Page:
So! What is it like to live with an (imaginary) thirteen-year-old girl for almost two years? Rather, what is it like to live inside a thirteen-year-old girl for almost two years? Be her, speak her thoughts, feel her emotions, write her story? Sounds like a case of possession, doesn’t it, like some spirit got hold of me and insisted on making me do its bidding? Well, I guess writing is a bit like that, especially if you’re writing through the ‘I’ of someone who is clearly not ‘you’, i.e. not me, the adult author, but she, the teenage protagonist of my first YA novel.
Why do I keep signalling it as my first YA novel? What’s YA? Young Adult. All right. But the protagonist of my second novel Land of the Well was also a Young Adult, all of seventeen going on eighteen, my academically brilliant, socially dysfunctional boy-hero who fell head over heels in love with a woman much older than him and decided to do anything and everything to win her attention (if not her love). So why didn’t I (or anybody else, including the publisher) call it a YA novel? Maybe because Land of the Well was constructed very differently from Ela. It’s not just the age of the protagonist that makes a novel YA, it’s the protagonist’s concerns, the scope and shape of his or her universe. The nameless hero of Land of the Well was on the cusp of adulthood, he was almost all-adult, but he didn’t tell his own story. He was at the mercy of the omniscient narrator, namely me—me as in Sampurna just in case you’re wondering how many ‘me-s’ there are lurking around in this labyrinth… I spoke of him, I spoke through him, I described him, I made him do things, say things, I created his interior landscape, I surrounded him with people as if to emphasize his solitude and I held him at a distance. The things that happen to the boy are all bad, grown-up things, he is both victim and hero, both audience and storyteller (he’s the one who tells the fable of the Land of the Well that gives my novel its title), he isn’t as helpless as we might believe right at the beginning of the story. His voice—the lonely shy love-struck hero-worshipping then-accusing eighteen-year-old voice that comes through in glimpses, pieces of him scattered through the book—is a strong voice. But it is one voice among many. Even though he is the entry point into the story, the one around whom the action turns, he still does not dominate that novel the way my thirteen-year-old Ela dominates this one, even to the extent of giving it her own name!
So here’s the thing (or rather, here’s one of many things which we shall not go into now).
In Land of the Well the nameless boy was the key to unlocking my obsessions. My obsessions were adult (not young-adult, but adult-adult) obsessions, grim stuff, slightly twisted and often cruel.
In Ela the named girl was the key to herself. I wasn’t using her to work out any pet theory or grand obsession of my own. She was using me to tell her difficult tale, one that needed telling. I was interested in her ‘predicament’—a word that one of Ela’s friends loves using—and I wanted to see what she would do with it. I wanted her to lead me into her world, and see where we landed up, together. It was her obsessions that I lived with, the shape and scope of the universe in this book was hers, not mine (though soon it was hard to tell the difference). She, Ela, a very-young adult, all of thirteen, was—to borrow a phrase from the Elders in the book—“all, and everything.”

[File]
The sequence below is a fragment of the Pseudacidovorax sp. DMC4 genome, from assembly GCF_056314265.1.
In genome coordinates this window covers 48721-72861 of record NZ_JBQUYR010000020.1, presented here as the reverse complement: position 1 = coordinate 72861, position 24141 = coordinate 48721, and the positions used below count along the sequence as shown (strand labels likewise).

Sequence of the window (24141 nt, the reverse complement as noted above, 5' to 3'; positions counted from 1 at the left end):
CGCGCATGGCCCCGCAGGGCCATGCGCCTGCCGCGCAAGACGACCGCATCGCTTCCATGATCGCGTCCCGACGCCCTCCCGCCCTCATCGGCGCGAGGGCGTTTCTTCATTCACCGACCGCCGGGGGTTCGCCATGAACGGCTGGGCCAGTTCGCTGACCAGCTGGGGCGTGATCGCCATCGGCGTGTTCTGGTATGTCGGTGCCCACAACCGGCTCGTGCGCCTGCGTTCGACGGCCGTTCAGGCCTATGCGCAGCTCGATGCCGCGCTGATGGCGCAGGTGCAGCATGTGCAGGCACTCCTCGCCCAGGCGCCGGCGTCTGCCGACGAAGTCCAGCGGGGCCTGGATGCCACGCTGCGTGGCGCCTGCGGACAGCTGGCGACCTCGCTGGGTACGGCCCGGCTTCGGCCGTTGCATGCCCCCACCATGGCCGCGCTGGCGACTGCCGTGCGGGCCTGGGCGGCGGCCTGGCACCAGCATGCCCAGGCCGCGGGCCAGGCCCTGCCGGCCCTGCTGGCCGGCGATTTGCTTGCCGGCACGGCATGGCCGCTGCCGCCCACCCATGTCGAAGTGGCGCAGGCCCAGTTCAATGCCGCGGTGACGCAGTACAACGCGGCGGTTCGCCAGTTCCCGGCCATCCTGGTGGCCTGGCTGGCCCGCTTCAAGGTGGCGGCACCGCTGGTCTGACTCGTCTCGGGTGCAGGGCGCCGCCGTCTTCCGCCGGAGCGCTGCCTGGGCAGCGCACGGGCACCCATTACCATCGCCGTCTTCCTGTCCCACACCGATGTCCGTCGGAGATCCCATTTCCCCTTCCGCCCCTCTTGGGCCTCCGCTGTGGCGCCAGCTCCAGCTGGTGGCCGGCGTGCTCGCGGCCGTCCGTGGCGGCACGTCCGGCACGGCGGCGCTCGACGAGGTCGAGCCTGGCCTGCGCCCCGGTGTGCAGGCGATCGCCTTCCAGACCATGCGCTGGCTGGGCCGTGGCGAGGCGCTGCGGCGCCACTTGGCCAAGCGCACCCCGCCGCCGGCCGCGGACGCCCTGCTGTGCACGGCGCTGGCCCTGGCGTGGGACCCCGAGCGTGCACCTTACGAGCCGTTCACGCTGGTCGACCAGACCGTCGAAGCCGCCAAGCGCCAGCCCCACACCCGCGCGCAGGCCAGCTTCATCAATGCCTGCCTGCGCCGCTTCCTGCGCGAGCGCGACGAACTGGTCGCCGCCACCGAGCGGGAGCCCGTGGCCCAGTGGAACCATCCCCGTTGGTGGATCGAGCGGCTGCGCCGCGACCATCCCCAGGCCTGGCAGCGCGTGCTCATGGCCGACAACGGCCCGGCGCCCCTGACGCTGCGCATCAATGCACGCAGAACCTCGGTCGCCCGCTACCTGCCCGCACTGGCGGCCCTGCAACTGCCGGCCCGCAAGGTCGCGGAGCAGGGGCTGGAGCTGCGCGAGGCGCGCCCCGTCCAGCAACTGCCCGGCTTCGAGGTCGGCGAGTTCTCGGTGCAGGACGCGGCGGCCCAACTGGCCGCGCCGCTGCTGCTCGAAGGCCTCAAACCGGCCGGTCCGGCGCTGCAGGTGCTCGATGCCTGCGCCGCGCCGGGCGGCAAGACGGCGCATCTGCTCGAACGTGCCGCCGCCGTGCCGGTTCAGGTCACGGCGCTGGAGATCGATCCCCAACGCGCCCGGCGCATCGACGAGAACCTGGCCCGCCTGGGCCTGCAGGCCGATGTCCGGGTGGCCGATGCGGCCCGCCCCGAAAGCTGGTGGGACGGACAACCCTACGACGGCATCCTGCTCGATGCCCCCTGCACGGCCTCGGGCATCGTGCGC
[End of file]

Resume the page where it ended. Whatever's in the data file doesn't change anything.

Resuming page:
So, Ela took over. Ela made Sampurna give way. Ela made that older nameless boy-hero from Land of the Well appear even more of a loser than he was. Ela decided what she would do or say next. Ela ruled.
Really? Is that how fiction works? Oh, I’m not going to answer that one, am I? Of course not. What I am going to say, however, is that in this case, unlike when writing Land of the Well, I knew, instinctively, after initial drafts, that Ela needed to be told through her own ‘I’. It had to be her from page one. I couldn’t say, as I had done in Land of the Well, “This happened to someone else.” I had to say, “This happened to me.” I had to dive inside her teeming head, and inhabit her world as if I had no other existence. Of course I dramatize! I love dramatizing! There’s nothing remotely dramatic about writing a novel—you sit at a desk day after day, typing away, growling when you’re disturbed, snapping when it’s not going well, over the moon when it is, you become a kind of monster, but nothing seems to be going on when someone peeks into the monster’s den—there she is as usual, hunched over her laptop, typing away, why doesn’t she go get a life?!
As it happens, every time I write a new book I do go get myself a life, not just one, several. The lives of my characters, with all their traumas and tics. I want to know everything about these people who decide to move into my books, some with advance notice, some without warning, some who stay a couple of days, others who insist of becoming permanent residents. I have a whole new battalion of people living in my head, and there I am fighting their battles as if they were mine.
That’s how Ela happened. She popped right in, and refused to leave until I’d dealt with her. Sometimes I struggle with the names of characters (Jonaki in my first novel Rupture was Sreya and then Riya before she finally-perfectly became Jonaki). Not so in the case of Ela. She was Ela from the start. It was everything else about her that was a mystery. And it was to solve that mystery that I spent the last almost-two years living not just with her in my head but with me living in her head as well.
Soon, she will no longer be merely a figment of my imagination. She will be tangible and concrete in all her bookness (and her bookishness). Until that moment, these ramblings from her author, who sometimes hated her when she didn’t cooperate, but misses her now that she’s gone.